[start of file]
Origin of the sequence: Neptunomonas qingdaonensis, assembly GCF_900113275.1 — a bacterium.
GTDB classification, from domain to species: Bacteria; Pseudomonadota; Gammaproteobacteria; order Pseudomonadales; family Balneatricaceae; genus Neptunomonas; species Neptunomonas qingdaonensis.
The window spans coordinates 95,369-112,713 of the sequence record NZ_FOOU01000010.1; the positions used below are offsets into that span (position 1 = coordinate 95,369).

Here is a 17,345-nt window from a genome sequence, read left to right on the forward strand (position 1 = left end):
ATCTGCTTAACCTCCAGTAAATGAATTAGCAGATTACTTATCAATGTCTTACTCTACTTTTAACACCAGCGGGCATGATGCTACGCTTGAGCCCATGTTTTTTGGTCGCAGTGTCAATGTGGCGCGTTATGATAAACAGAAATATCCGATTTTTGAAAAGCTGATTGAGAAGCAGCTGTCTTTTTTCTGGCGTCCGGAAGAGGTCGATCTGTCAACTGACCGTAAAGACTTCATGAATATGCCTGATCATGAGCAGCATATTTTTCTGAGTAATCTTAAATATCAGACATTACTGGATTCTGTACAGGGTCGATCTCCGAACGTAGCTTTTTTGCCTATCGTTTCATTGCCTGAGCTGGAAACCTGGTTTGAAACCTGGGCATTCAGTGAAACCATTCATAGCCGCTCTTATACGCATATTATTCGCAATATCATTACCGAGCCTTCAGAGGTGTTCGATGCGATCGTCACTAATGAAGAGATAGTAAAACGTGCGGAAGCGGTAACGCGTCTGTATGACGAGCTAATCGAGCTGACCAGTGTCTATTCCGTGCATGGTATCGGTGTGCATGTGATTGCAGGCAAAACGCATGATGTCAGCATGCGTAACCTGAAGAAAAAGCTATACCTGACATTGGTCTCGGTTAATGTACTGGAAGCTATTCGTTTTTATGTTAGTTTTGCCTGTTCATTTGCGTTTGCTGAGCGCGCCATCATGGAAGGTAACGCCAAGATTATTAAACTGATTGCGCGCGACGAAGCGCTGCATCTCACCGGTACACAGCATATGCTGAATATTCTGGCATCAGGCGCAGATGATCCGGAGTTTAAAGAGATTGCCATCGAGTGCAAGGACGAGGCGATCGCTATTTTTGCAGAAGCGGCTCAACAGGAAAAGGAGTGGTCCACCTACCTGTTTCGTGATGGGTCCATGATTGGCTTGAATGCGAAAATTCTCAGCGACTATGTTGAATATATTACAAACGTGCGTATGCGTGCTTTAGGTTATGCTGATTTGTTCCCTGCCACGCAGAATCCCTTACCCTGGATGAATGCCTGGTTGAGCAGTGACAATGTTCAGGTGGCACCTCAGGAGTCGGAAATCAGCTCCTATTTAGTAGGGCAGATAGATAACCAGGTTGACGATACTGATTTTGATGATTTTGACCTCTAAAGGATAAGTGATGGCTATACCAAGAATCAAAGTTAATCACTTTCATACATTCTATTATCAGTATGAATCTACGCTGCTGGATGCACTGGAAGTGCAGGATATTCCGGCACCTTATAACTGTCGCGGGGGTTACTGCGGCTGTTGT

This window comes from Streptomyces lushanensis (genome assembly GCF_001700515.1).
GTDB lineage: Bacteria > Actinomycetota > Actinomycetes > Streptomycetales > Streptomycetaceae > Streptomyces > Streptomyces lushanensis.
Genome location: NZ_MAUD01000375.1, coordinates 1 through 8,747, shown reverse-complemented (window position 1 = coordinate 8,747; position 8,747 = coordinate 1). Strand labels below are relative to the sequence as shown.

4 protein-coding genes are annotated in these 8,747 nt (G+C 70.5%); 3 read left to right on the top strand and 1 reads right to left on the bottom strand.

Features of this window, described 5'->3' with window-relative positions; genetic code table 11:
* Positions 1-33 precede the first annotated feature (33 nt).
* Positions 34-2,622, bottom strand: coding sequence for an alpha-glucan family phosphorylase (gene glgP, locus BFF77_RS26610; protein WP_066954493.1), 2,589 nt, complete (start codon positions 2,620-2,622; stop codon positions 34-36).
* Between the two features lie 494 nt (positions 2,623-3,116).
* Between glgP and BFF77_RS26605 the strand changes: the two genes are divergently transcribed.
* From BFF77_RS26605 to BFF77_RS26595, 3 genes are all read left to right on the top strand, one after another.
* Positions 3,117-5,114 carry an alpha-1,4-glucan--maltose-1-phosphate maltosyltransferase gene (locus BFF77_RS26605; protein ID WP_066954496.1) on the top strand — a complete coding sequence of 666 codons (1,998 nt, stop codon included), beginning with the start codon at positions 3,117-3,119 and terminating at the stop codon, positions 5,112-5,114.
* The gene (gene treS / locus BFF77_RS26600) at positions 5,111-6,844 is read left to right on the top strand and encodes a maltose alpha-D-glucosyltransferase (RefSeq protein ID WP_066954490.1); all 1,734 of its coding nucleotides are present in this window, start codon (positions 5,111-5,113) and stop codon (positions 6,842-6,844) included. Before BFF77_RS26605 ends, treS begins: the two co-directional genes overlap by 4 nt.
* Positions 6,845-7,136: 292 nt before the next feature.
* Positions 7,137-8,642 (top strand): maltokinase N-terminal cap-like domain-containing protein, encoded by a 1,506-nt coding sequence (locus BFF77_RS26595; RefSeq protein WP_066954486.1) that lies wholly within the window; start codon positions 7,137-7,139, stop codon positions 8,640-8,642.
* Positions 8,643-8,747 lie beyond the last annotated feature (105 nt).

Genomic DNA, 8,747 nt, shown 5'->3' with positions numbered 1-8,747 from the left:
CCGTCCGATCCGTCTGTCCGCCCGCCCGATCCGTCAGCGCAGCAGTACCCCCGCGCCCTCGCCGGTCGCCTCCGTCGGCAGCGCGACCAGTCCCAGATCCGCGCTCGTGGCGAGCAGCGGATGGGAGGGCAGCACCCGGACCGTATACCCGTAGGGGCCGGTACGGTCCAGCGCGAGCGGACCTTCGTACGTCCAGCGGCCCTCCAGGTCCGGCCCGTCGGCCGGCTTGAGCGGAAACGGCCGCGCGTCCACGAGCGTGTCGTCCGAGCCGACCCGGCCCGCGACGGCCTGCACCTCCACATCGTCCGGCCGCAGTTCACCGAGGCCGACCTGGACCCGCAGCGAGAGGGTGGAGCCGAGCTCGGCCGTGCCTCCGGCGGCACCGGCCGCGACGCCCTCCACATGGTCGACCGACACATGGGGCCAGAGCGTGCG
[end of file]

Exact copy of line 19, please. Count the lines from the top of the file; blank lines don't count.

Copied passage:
* Positions 7,137-8,642 (top strand): maltokinase N-terminal cap-like domain-containing protein, encoded by a 1,506-nt coding sequence (locus BFF77_RS26595; RefSeq protein WP_066954486.1) that lies wholly within the window; start codon positions 7,137-7,139, stop codon positions 8,640-8,642.